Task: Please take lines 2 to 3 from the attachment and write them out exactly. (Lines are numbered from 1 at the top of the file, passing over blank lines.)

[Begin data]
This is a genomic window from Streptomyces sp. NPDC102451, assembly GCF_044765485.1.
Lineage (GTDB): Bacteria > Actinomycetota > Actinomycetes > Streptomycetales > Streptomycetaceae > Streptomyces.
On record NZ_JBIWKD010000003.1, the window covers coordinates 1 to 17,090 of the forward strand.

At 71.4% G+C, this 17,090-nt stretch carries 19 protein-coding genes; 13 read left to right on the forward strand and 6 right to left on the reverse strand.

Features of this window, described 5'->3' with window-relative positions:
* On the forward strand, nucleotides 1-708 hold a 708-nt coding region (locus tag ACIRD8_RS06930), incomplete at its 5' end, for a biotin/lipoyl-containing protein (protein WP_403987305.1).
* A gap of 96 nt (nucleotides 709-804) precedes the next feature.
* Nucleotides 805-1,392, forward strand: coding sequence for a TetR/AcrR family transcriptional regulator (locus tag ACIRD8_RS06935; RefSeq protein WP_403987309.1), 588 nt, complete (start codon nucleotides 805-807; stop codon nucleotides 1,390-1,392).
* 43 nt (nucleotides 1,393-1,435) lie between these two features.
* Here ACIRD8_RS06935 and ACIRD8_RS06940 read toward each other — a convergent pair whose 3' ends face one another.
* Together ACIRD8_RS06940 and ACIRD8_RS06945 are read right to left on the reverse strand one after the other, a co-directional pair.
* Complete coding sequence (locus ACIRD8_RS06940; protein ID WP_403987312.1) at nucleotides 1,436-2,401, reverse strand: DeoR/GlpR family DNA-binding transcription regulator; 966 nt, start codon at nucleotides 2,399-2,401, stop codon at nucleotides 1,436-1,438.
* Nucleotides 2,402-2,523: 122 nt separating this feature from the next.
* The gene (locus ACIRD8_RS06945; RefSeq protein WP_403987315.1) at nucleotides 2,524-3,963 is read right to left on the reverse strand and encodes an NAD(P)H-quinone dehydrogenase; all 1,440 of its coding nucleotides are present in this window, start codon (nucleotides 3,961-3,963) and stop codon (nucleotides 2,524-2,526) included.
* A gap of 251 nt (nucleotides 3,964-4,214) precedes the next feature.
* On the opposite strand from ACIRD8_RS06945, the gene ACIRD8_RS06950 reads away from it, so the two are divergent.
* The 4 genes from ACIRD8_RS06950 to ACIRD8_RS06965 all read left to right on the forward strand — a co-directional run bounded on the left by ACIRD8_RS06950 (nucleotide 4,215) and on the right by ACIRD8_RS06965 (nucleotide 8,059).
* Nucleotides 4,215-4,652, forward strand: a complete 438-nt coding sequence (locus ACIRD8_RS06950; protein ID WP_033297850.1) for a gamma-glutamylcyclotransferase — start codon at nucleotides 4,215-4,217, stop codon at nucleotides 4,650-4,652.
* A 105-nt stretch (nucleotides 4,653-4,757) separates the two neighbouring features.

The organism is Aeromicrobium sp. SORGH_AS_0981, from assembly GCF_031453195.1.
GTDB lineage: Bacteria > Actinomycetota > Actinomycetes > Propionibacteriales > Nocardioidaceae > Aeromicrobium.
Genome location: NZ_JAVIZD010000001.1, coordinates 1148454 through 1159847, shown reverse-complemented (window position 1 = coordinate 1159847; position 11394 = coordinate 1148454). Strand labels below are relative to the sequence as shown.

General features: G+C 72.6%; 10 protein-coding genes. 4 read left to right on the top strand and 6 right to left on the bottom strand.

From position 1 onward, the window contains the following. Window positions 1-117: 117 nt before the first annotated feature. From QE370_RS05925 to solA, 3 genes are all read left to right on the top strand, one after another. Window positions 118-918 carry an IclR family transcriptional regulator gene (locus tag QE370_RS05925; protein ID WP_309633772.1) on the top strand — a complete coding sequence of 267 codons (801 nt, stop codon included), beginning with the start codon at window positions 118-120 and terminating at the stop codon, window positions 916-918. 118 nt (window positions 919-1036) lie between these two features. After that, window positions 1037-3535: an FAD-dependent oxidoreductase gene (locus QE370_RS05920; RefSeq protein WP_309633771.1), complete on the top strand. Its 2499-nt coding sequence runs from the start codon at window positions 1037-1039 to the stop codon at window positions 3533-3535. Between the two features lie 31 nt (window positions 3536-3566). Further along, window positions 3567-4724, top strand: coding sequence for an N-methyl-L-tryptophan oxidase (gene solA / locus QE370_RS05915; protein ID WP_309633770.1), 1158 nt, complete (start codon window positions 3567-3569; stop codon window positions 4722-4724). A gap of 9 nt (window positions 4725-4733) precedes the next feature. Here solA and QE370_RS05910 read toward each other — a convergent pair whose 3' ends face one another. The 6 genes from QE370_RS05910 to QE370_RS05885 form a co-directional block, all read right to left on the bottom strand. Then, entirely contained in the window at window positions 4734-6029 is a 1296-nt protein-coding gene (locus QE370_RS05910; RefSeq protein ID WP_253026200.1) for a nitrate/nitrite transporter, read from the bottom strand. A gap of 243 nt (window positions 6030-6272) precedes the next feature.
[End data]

Lineage (GTDB): Bacteria > Actinomycetota > Actinomycetes > Streptomycetales > Streptomycetaceae > Streptomyces.
On record NZ_JBIWKD010000003.1, the window covers coordinates 1 to 17,090 of the forward strand.